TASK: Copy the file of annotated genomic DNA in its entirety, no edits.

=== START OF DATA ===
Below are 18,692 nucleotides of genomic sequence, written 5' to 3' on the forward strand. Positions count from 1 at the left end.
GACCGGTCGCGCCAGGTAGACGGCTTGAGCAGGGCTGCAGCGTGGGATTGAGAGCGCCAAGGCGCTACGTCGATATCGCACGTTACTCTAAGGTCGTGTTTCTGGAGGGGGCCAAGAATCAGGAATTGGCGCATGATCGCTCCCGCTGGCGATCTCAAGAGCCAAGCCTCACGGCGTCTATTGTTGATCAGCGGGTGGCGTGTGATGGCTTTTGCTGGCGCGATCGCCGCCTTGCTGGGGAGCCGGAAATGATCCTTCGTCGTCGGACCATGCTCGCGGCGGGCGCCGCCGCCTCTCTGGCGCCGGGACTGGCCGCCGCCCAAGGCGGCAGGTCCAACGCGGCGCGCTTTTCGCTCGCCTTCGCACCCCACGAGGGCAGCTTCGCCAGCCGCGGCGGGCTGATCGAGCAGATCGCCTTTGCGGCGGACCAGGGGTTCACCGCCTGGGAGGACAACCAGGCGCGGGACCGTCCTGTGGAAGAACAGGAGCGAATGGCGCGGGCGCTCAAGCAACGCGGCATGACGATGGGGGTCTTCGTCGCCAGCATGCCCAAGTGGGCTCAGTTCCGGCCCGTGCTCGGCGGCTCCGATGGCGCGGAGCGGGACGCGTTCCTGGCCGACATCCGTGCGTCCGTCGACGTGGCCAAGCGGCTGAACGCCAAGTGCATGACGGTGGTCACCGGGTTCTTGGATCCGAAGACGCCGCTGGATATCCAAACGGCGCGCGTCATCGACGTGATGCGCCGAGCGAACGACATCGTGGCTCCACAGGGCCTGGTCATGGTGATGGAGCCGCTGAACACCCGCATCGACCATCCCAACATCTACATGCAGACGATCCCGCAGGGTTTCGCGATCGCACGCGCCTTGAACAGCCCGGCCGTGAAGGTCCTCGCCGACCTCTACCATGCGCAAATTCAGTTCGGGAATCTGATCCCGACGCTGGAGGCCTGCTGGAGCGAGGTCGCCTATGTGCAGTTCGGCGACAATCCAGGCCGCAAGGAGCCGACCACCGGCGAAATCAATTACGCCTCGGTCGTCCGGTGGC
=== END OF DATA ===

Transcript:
Below are 18,692 nucleotides of genomic sequence, written 5' to 3' on the forward strand. Positions count from 1 at the left end.
GACCGGTCGCGCCAGGTAGACGGCTTGAGCAGGGCTGCAGCGTGGGATTGAGAGCGCCAAGGCGCTACGTCGATATCGCACGTTACTCTAAGGTCGTGTTTCTGGAGGGGGCCAAGAATCAGGAATTGGCGCATGATCGCTCCCGCTGGCGATCTCAAGAGCCAAGCCTCACGGCGTCTATTGTTGATCAGCGGGTGGCGTGTGATGGCTTTTGCTGGCGCGATCGCCGCCTTGCTGGGGAGCCGGAAATGATCCTTCGTCGTCGGACCATGCTCGCGGCGGGCGCCGCCGCCTCTCTGGCGCCGGGACTGGCCGCCGCCCAAGGCGGCAGGTCCAACGCGGCGCGCTTTTCGCTCGCCTTCGCACCCCACGAGGGCAGCTTCGCCAGCCGCGGCGGGCTGATCGAGCAGATCGCCTTTGCGGCGGACCAGGGGTTCACCGCCTGGGAGGACAACCAGGCGCGGGACCGTCCTGTGGAAGAACAGGAGCGAATGGCGCGGGCGCTCAAGCAACGCGGCATGACGATGGGGGTCTTCGTCGCCAGCATGCCCAAGTGGGCTCAGTTCCGGCCCGTGCTCGGCGGCTCCGATGGCGCGGAGCGGGACGCGTTCCTGGCCGACATCCGTGCGTCCGTCGACGTGGCCAAGCGGCTGAACGCCAAGTGCATGACGGTGGTCACCGGGTTCTTGGATCCGAAGACGCCGCTGGATATCCAAACGGCGCGCGTCATCGACGTGATGCGCCGAGCGAACGACATCGTGGCTCCACAGGGCCTGGTCATGGTGATGGAGCCGCTGAACACCCGCATCGACCATCCCAACATCTACATGCAGACGATCCCGCAGGGTTTCGCGATCGCACGCGCCTTGAACAGCCCGGCCGTGAAGGTCCTCGCCGACCTCTACCATGCGCAAATTCAGTTCGGGAATCTGATCCCGACGCTGGAGGCCTGCTGGAGCGAGGTCGCCTATGTGCAGTTCGGCGACAATCCAGGCCGCAAGGAGCCGACCACCGGCGAAATCAATTACGCCTCGGTCGTCCGGTGGC